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Last week, we began providing some background information on meningitis, a potentially serious condition that can result in life-threatening complications and permanent neurological damage the longer it goes untreated.
In today’s post, we’ll take a closer look at some of the diagnostic tests available to physicians when confronted with a possible case of meningitis.
According to experts, when a patient exhibits some of the telltale signs of meningitis –high fever, severe headache, upset stomach, stiff neck — it’s likely that a physician will first want to conduct a physical exam with particular emphasis being placed on the ears, throat, head and skin along the spine to detect possible signs of infection.
In the event the treating physician suspects meningitis, they have a variety of tools at their disposal to confirm this diagnosis.
The treating physician can order a blood sample, which will be sent to a laboratory for thorough analysis. Here, the lab personnel can prepare a slide using the blood sample and a certain stain, and look for traces of bacteria. They can also place some of the sample in a Petri dish and monitor it for traces of growing microorganisms (i.e., bacteria).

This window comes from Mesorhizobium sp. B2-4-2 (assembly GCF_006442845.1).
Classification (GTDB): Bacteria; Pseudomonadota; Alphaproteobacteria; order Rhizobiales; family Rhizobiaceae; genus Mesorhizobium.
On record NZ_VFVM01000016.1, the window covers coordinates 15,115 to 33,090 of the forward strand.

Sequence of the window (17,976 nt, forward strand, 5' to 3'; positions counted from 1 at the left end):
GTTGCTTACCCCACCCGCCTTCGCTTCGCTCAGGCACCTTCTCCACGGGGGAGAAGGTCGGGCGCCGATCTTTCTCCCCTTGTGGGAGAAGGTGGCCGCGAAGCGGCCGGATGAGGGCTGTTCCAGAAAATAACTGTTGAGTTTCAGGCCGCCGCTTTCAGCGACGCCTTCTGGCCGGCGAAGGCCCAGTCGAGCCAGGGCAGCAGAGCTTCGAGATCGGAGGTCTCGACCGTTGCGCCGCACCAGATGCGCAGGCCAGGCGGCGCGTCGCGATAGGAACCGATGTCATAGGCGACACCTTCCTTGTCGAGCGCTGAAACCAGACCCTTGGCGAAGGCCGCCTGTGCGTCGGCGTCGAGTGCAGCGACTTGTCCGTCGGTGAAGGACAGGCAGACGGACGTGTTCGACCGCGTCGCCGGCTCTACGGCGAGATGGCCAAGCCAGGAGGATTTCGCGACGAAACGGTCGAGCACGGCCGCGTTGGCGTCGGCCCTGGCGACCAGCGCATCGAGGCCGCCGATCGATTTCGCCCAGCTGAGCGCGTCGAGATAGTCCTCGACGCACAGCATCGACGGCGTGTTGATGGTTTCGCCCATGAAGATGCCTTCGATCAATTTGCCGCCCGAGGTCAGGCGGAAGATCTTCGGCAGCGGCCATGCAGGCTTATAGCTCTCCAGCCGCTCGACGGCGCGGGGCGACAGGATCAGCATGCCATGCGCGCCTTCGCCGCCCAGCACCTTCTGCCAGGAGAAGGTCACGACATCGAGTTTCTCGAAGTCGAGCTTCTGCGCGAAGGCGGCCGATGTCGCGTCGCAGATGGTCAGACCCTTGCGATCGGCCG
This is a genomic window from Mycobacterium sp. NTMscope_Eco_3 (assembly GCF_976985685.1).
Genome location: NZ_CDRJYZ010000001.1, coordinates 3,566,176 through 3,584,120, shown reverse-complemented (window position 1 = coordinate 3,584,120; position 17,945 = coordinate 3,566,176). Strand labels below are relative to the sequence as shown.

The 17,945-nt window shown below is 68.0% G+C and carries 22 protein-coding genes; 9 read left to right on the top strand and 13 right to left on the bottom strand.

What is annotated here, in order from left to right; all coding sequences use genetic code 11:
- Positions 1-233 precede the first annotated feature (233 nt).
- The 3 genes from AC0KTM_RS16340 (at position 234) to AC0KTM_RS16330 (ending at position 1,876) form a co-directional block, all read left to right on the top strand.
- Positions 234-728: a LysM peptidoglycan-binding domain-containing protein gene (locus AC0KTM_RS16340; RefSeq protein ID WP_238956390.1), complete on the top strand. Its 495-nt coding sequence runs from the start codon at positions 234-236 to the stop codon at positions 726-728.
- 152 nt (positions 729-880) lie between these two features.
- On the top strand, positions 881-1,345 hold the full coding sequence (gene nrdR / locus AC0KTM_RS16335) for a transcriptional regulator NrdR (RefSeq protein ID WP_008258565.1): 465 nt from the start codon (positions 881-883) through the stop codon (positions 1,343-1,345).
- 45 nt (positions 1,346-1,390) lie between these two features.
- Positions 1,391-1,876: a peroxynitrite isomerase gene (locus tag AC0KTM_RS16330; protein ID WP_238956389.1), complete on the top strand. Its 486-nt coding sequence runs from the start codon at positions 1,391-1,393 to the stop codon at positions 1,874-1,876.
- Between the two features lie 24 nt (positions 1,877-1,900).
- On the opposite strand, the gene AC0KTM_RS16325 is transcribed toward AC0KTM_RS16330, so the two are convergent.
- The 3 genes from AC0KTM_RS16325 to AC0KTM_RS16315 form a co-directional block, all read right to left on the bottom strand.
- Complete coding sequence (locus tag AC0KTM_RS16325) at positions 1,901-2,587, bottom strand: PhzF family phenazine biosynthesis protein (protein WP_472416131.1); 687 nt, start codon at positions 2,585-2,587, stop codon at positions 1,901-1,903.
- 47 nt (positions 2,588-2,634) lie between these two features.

The treating physician can order either an X-ray or CT scan if meningitis is suspected. While this may seem curious given the possible bacterial, viral or fungal nature of the infection, both of these tests can enable the physician to confirm swelling/inflammation in the head, sinuses or chest, and identify other possible infection sites.
The treating physician can order a spinal tap, universally known as the best diagnostic tool when it comes to meningitis. During this procedure, a small sample of cerebrospinal fluid is collected and sent to the lab where technicians will examine it for certain meningitis markers, including an increased white blood cell count, increased presence of proteins and low glucose levels.
Given the multitude of options available to physicians in confirming a diagnosis of meningitis, it seems almost impossible that misdiagnoses or failures to diagnosis could occur. Yet they do with alarming regularity.
In our next post on this topic, we’ll discuss the treatment that is typically administered following a diagnosis of meningitis.
Source: The Mayo Clinic, “Diseases and conditions: Meningitis,” Accessed March 13, 2014